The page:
This post by Alex Luscombe and Alexander McClelland is part of the “(In)Security in the Time of COVID-19” series. Read the rest of the series here.
In the fall of 2019, the world saw the emergence and global spread of a new coronavirus (SARS-CoV-2) capable of causing acute respiratory syndrome (COVID-19) in humans. First appearing in Wuhan, China, COVID-19 quickly spread around the world, eventually reaching Canada. As scientists began work on a vaccine, governments sought ways of slowing the spread of the virus through emergency legal interventions, including travel bans, school shutdowns, and mandatory closures of non-essential businesses. Additionally, governments across Canada sought ways of enforcing these restrictions, granting a range of new COVID-19 related powers to police and bylaw officers nationwide.
In direct response to the announcements from Canadian government officials that police and bylaw officers would be fining, arresting, and potentially jailing Canadians for allegedly violating the new emergency orders, we launched the Policing the Pandemic Mapping Project (PPMP) in April 2020. PPMP is a Canadian data justice initiative that tracks and publishes data and critical commentary on enforcement practices in response to COVID-19. As criminologists, we launched this project out of a concern that widespread patterns of injustice and inequality that we had seen time and time again in other areas of policing would similarly characterize the enforcement of rules related to COVID-19.
Shortly after launching the project, PPMP garnered extensive national and international attention, engagement, and support from journalists, policymakers, activists, and concerned citizens. In a country where meaningful criminal justice data is too often kept out of reach from the public, PPMP offered the rare prospect of being able to analyze and make sense of emergent trends in pandemic policing in Canada in semi-real time. What started as a weekend side-project aimed at drawing attention to the potential harms of COVID-19 policing on social media evolved into a fully-fledged project with funding, a small research team, and collaborative partnerships with organizations like the Canadian Civil Liberties Association.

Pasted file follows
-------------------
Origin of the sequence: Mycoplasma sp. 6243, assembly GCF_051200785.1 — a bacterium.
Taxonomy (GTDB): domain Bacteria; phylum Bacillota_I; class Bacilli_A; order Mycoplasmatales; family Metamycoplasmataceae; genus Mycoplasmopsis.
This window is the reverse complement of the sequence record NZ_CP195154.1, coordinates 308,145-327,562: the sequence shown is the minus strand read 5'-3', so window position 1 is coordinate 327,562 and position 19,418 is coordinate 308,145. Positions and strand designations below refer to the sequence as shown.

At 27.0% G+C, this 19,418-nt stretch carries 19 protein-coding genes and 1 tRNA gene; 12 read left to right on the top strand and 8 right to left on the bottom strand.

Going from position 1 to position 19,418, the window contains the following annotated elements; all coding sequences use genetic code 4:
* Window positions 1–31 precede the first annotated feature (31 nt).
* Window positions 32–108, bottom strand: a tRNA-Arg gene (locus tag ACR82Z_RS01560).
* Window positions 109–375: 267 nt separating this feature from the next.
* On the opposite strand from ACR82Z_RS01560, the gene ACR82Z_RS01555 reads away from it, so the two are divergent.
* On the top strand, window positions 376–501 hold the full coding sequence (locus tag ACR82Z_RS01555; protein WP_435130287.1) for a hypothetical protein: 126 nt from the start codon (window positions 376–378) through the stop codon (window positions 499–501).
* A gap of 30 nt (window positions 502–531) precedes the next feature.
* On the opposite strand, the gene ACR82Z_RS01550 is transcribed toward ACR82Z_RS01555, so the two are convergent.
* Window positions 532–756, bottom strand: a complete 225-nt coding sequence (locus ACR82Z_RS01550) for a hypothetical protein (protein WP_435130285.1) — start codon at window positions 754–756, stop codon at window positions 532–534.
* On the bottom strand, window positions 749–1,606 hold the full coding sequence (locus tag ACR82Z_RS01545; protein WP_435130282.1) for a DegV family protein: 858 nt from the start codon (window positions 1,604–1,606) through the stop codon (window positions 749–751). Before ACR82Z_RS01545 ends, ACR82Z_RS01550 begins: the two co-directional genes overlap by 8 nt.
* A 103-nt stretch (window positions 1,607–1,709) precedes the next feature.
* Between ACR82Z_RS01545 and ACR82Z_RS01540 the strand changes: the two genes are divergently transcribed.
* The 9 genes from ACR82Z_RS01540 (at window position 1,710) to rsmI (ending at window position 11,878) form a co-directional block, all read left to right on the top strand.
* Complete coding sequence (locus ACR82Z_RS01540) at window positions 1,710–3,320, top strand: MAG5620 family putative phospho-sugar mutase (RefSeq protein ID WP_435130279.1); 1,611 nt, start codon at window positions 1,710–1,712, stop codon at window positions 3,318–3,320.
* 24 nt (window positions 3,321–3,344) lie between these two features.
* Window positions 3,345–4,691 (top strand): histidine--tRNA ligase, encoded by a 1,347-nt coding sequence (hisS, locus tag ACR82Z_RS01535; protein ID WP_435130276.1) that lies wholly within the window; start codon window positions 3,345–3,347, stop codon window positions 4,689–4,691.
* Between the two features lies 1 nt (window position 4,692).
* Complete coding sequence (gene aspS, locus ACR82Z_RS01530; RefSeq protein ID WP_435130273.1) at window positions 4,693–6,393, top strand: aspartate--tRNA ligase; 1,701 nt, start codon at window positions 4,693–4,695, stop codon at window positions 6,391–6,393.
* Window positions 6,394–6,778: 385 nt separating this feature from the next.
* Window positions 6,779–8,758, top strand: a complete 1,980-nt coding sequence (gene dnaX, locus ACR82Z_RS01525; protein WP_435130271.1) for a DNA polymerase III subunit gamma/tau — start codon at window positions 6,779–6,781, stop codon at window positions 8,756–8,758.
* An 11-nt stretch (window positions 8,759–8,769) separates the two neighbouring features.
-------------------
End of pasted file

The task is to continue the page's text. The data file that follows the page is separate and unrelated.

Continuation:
Over the past twelve months of doing PPMP, we have learned a lot, but not just about viruses, people, and law enforcement. We have also learned a great deal about data and data activism. Rather than reflect on our empirical findings and policy ideas, which we have written on extensively elsewhere, here we reflect on the lessons we have learned from doing data activism. Although we are criminologists rather than historians, we hope that these insights will be of value to readers of Active History, especially those interested in the emergent practices of “data rescue” and “guerilla archiving”. Below we reflect on four major lessons that we have learned over the past twelve months of co-leading our first data activism project in Canada.
Lesson 1: Just providing the data alone is not enough
PPMP started very simply: a map of media and government reports of police enforcement actions related to COVID-19 across Canada that users could interactively explore from their web browsers. Shortly after this, we also provided the same data in table format to allow people to more easily filter and extract the raw data and analyze it themselves. We soon realized, however, that this was not going to be enough. Our use of mapping was strictly descriptive and provided only limited insight into the enforcement of laws pertaining to COVID-19. Our goal was to raise awareness about the potential harms of mobilizing police in response to COVID-19, contributing to larger ongoing discussions about the role of police in society, and providing a map and table alone was hardly going to achieve this.
To partially address these limitations of our project, we pursued a more multilayered approach that extended beyond collecting and sharing COVID-19 enforcement data. We published a project white paper that situated our project in established theories of counter-mapping, social inequality, and anti-racism; we began producing periodic “enforcement reports” that commented on larger situational, demographic, and geographic trends in the data; and we began actively engaging with news agencies, activist organizations, and policymakers across Canada to disseminate our findings and policy perspectives.